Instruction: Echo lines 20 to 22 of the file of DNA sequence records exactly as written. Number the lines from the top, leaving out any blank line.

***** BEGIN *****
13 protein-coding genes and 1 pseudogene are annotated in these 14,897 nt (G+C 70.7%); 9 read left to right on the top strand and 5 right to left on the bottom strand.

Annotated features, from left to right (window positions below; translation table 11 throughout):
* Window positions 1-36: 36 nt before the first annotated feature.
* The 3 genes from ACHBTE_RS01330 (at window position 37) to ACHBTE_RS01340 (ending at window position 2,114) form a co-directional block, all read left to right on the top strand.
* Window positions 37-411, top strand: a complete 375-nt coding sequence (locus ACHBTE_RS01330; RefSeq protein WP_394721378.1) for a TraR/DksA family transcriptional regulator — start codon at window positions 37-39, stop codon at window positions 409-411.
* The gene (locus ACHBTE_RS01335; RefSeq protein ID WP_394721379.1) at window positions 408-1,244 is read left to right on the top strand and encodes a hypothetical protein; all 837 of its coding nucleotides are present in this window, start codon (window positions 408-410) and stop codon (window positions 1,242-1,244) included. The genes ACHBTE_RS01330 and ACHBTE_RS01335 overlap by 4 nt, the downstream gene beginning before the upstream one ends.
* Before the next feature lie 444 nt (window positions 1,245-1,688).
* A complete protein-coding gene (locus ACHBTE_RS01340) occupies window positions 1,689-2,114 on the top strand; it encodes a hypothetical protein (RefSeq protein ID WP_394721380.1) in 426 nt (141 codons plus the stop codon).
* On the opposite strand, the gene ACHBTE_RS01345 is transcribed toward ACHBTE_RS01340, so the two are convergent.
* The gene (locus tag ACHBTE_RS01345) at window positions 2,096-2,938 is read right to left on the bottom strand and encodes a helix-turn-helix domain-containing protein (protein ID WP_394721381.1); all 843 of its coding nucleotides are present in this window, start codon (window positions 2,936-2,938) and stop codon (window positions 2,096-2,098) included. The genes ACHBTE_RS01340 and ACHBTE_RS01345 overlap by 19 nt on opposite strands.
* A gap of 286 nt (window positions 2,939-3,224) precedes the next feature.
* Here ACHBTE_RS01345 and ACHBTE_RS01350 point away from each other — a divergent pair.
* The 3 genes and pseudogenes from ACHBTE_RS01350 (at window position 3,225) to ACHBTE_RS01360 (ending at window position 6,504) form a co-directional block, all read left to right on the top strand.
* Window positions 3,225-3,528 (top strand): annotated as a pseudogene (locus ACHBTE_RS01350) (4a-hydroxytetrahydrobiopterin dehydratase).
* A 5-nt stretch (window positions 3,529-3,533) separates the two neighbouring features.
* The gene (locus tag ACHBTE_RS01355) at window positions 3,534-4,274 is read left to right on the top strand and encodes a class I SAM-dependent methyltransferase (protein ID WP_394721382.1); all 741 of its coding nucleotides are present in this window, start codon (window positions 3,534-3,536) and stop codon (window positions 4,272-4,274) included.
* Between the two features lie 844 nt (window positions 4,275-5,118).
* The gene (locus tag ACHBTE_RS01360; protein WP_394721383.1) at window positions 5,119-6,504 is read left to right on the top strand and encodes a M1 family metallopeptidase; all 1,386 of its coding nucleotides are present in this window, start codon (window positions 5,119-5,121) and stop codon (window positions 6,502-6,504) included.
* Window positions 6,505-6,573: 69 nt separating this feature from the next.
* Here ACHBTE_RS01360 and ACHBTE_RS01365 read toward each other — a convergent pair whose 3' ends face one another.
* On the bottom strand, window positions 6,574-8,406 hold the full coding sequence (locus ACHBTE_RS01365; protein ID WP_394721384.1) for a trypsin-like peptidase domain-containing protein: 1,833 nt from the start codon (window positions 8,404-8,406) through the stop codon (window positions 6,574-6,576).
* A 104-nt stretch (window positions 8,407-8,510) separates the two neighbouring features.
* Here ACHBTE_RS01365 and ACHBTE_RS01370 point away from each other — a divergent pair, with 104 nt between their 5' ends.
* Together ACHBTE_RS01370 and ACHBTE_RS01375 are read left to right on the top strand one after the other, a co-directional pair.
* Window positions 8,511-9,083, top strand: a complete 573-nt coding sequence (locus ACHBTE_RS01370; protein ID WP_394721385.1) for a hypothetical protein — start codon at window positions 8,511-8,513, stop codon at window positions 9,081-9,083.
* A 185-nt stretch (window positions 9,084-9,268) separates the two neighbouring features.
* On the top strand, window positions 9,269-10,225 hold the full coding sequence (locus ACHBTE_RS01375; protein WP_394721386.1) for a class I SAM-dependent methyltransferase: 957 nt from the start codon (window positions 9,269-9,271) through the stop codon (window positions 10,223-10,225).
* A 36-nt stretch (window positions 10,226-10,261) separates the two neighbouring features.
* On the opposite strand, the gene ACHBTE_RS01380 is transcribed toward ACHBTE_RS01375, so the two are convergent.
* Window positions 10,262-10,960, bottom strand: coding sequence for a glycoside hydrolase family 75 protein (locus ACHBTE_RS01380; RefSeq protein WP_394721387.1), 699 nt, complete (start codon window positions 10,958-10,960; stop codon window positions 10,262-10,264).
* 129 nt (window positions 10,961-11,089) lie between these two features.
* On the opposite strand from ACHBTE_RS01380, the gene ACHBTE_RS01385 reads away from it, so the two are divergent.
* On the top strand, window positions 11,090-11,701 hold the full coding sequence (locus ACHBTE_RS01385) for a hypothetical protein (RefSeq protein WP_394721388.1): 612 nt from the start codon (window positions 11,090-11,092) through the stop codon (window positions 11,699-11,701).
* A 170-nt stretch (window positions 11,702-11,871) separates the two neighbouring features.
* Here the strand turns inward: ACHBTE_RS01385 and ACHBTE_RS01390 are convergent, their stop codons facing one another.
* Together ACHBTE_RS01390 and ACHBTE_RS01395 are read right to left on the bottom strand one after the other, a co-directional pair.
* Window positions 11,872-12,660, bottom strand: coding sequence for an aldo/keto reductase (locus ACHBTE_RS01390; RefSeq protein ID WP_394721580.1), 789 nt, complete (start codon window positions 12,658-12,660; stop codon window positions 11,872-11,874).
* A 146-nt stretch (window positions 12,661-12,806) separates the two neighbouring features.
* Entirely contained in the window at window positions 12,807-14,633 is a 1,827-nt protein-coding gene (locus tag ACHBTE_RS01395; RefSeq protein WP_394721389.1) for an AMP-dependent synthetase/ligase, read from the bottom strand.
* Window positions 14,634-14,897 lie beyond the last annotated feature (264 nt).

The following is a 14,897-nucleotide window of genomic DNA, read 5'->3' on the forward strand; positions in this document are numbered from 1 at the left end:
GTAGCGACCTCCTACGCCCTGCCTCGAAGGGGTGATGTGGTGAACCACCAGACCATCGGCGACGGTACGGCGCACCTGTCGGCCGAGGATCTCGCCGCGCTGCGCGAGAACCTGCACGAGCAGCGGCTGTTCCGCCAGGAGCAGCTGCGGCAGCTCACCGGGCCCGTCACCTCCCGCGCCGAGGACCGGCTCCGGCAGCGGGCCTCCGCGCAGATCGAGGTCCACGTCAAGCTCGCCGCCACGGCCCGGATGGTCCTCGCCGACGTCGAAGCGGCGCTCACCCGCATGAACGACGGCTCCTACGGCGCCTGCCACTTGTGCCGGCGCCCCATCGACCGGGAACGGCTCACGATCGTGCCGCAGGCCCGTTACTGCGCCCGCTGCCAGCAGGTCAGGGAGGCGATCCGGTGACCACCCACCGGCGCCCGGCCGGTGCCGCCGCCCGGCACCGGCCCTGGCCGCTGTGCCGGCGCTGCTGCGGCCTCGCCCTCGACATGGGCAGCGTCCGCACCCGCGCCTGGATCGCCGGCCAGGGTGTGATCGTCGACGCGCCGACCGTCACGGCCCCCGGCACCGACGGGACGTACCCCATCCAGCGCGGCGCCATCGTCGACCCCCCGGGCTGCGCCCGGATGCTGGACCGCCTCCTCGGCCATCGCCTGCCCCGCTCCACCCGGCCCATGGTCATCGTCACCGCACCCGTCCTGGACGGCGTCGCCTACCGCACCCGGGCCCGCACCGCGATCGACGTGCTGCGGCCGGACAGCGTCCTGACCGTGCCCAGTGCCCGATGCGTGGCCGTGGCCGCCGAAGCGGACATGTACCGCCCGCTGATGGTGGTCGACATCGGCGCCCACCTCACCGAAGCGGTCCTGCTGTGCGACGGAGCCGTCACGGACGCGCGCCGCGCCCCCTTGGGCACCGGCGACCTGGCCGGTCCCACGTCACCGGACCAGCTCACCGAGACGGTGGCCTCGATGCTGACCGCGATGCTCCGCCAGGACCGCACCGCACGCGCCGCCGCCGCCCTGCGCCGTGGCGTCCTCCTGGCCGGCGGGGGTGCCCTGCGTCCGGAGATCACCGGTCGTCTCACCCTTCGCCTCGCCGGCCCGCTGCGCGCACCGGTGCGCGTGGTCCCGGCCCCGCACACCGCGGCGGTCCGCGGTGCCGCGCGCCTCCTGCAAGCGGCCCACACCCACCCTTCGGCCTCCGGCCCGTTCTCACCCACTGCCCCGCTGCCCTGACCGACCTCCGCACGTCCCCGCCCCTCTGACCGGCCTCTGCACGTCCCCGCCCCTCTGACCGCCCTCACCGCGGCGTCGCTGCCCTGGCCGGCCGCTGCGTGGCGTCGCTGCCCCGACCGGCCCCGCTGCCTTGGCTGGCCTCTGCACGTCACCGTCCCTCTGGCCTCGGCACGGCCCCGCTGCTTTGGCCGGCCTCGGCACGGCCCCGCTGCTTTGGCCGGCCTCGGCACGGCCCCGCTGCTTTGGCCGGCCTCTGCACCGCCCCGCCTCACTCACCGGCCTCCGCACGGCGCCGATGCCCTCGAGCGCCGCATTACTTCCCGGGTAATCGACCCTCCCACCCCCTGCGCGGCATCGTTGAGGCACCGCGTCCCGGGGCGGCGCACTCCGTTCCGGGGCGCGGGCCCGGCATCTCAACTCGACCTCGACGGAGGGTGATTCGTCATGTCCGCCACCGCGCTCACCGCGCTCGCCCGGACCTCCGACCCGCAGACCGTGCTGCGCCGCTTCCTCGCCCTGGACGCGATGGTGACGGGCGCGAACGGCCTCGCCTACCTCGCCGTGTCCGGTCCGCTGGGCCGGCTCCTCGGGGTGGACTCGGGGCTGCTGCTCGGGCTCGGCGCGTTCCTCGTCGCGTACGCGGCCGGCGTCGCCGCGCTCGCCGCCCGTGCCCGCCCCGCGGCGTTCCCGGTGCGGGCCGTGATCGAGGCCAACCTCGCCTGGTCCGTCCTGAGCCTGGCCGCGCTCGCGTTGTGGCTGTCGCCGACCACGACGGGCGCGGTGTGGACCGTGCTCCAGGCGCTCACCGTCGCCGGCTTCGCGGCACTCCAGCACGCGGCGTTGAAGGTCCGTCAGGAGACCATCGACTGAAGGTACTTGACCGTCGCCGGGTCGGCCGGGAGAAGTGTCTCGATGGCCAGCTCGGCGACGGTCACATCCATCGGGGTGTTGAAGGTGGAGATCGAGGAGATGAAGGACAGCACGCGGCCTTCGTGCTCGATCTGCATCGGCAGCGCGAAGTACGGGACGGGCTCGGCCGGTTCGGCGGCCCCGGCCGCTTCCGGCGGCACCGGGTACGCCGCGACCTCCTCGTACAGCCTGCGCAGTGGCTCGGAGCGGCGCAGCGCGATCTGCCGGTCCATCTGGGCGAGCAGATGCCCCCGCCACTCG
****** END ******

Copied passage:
* Here ACHBTE_RS01360 and ACHBTE_RS01365 read toward each other — a convergent pair whose 3' ends face one another.
* On the bottom strand, window positions 6,574-8,406 hold the full coding sequence (locus ACHBTE_RS01365; protein ID WP_394721384.1) for a trypsin-like peptidase domain-containing protein: 1,833 nt from the start codon (window positions 8,404-8,406) through the stop codon (window positions 6,574-6,576).
* A 104-nt stretch (window positions 8,407-8,510) separates the two neighbouring features.